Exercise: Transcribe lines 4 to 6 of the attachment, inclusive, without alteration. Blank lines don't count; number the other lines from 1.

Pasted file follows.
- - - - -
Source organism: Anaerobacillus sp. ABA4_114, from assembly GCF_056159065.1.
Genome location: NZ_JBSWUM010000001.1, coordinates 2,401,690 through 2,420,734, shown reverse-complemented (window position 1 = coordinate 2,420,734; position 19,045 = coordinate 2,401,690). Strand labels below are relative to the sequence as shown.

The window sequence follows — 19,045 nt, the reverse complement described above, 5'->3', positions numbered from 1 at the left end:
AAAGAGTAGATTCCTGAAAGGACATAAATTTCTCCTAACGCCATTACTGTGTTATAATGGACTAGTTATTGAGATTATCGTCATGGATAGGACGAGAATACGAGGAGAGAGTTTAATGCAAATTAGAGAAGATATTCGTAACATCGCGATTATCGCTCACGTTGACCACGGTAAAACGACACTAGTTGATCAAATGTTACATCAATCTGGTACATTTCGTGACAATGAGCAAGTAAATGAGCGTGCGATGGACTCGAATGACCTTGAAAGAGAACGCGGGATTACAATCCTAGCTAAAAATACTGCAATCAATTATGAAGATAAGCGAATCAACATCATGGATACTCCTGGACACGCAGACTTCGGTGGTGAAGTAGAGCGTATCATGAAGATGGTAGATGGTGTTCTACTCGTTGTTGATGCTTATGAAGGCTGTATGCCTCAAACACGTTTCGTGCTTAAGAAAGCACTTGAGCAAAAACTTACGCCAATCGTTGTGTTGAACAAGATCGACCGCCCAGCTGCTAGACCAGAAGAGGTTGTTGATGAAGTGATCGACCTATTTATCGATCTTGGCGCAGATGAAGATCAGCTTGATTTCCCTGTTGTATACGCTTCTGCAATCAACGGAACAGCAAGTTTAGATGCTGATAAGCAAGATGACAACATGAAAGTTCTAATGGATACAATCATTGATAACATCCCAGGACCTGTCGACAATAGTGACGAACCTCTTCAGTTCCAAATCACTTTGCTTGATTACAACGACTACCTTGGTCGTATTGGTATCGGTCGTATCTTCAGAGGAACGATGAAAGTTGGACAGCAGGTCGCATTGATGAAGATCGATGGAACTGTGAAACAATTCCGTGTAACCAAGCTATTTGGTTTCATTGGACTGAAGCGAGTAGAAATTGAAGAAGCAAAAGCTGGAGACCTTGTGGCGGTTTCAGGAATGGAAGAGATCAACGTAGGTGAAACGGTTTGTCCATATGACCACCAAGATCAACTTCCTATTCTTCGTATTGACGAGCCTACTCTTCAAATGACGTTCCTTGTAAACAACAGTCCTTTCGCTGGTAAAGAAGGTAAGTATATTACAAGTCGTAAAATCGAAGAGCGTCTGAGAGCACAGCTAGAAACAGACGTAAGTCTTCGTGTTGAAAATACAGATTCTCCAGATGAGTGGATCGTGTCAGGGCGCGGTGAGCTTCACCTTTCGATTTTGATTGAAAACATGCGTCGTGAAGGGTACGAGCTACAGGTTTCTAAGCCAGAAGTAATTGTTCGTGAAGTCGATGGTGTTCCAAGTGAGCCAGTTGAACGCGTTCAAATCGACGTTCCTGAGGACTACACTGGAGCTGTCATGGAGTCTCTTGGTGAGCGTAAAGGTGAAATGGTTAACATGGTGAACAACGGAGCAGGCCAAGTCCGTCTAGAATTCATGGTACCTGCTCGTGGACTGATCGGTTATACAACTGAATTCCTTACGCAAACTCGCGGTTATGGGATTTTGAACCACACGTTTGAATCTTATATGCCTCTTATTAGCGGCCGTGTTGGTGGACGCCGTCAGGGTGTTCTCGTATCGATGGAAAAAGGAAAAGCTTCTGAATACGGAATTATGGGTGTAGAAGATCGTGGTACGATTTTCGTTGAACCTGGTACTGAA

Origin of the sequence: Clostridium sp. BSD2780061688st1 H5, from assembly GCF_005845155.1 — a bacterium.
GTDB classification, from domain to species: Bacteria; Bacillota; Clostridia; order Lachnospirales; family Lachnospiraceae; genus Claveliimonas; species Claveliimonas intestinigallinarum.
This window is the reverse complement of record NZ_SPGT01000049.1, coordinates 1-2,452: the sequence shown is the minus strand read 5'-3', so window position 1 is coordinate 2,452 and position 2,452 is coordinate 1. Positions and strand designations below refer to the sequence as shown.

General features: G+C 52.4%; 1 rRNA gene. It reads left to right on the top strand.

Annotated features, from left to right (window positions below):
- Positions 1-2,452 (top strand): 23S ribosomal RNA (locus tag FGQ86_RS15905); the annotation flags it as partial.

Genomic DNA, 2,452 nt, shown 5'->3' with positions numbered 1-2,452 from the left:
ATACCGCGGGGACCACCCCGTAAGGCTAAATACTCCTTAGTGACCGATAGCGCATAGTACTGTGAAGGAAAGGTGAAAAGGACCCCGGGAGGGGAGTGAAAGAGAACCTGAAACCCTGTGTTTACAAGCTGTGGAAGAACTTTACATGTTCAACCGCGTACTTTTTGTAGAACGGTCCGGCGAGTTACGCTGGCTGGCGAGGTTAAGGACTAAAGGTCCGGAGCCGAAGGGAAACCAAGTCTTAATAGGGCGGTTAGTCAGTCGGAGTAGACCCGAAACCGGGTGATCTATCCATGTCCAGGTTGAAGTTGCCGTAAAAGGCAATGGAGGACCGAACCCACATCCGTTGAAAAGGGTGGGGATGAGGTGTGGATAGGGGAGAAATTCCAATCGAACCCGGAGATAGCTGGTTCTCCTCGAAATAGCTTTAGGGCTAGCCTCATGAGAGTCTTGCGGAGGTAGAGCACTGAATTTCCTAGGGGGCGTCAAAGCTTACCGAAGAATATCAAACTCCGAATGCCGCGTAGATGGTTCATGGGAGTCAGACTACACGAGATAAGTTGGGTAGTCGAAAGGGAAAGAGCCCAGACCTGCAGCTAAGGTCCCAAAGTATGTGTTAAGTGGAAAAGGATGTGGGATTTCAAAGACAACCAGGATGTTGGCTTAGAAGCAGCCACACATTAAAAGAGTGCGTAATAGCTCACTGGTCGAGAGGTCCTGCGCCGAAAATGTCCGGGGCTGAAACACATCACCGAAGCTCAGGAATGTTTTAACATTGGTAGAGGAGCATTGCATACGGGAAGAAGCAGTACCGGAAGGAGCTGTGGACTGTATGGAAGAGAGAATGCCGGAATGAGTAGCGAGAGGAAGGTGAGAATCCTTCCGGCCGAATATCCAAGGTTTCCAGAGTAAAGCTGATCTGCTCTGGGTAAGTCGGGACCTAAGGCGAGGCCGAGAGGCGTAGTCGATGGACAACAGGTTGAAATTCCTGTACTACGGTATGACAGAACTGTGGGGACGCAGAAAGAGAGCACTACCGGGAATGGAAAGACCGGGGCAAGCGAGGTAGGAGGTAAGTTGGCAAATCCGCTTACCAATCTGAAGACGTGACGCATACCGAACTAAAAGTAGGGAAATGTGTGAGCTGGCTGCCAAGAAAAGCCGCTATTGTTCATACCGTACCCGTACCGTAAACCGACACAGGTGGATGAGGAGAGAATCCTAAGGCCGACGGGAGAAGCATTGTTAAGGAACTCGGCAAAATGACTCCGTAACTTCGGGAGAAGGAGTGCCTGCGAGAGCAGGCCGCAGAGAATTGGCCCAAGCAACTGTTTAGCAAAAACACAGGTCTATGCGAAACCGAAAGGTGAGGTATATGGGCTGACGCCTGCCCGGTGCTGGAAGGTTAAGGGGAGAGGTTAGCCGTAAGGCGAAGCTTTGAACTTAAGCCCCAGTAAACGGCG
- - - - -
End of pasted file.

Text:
AAAGAGTAGATTCCTGAAAGGACATAAATTTCTCCTAACGCCATTACTGTGTTATAATGGACTAGTTATTGAGATTATCGTCATGGATAGGACGAGAATACGAGGAGAGAGTTTAATGCAAATTAGAGAAGATATTCGTAACATCGCGATTATCGCTCACGTTGACCACGGTAAAACGACACTAGTTGATCAAATGTTACATCAATCTGGTACATTTCGTGACAATGAGCAAGTAAATGAGCGTGCGATGGACTCGAATGACCTTGAAAGAGAACGCGGGATTACAATCCTAGCTAAAAATACTGCAATCAATTATGAAGATAAGCGAATCAACATCATGGATACTCCTGGACACGCAGACTTCGGTGGTGAAGTAGAGCGTATCATGAAGATGGTAGATGGTGTTCTACTCGTTGTTGATGCTTATGAAGGCTGTATGCCTCAAACACGTTTCGTGCTTAAGAAAGCACTTGAGCAAAAACTTACGCCAATCGTTGTGTTGAACAAGATCGACCGCCCAGCTGCTAGACCAGAAGAGGTTGTTGATGAAGTGATCGACCTATTTATCGATCTTGGCGCAGATGAAGATCAGCTTGATTTCCCTGTTGTATACGCTTCTGCAATCAACGGAACAGCAAGTTTAGATGCTGATAAGCAAGATGACAACATGAAAGTTCTAATGGATACAATCATTGATAACATCCCAGGACCTGTCGACAATAGTGACGAACCTCTTCAGTTCCAAATCACTTTGCTTGATTACAACGACTACCTTGGTCGTATTGGTATCGGTCGTATCTTCAGAGGAACGATGAAAGTTGGACAGCAGGTCGCATTGATGAAGATCGATGGAACTGTGAAACAATTCCGTGTAACCAAGCTATTTGGTTTCATTGGACTGAAGCGAGTAGAAATTGAAGAAGCAAAAGCTGGAGACCTTGTGGCGGTTTCAGGAATGGAAGAGATCAACGTAGGTGAAACGGTTTGTCCATATGACCACCAAGATCAACTTCCTATTCTTCGTATTGACGAGCCTACTCTTCAAATGACGTTCCTTGTAAACAACAGTCCTTTCGCTGGTAAAGAAGGTAAGTATATTACAAGTCGTAAAATCGAAGAGCGTCTGAGAGCACAGCTAGAAACAGACGTAAGTCTTCGTGTTGAAAATACAGATTCTCCAGATGAGTGGATCGTGTCAGGGCGCGGTGAGCTTCACCTTTCGATTTTGATTGAAAACATGCGTCGTGAAGGGTACGAGCTACAGGTTTCTAAGCCAGAAGTAATTGTTCGTGAAGTCGATGGTGTTCCAAGTGAGCCAGTTGAACGCGTTCAAATCGACGTTCCTGAGGACTACACTGGAGCTGTCATGGAGTCTCTTGGTGAGCGTAAAGGTGAAATGGTTAACATGGTGAACAACGGAGCAGGCCAAGTCCGTCTAGAATTCATGGTACCTGCTCGTGGACTGATCGGTTATACAACTGAATTCCTTACGCAAACTCGCGGTTATGGGATTTTGAACCACACGTTTGAATCTTATATGCCTCTTATTAGCGGCCGTGTTGGTGGACGCCGTCAGGGTGTTCTCGTATCGATGGAAAAAGGAAAAGCTTCTGAATACGGAATTATGGGTGTAGAAGATCGTGGTACGATTTTCGTTGAACCTGGTACTGAA

Origin of the sequence: Clostridium sp. BSD2780061688st1 H5, from assembly GCF_005845155.1 — a bacterium.
GTDB classification, from domain to species: Bacteria; Bacillota; Clostridia; order Lachnospirales; family Lachnospiraceae; genus Claveliimonas; species Claveliimonas intestinigallinarum.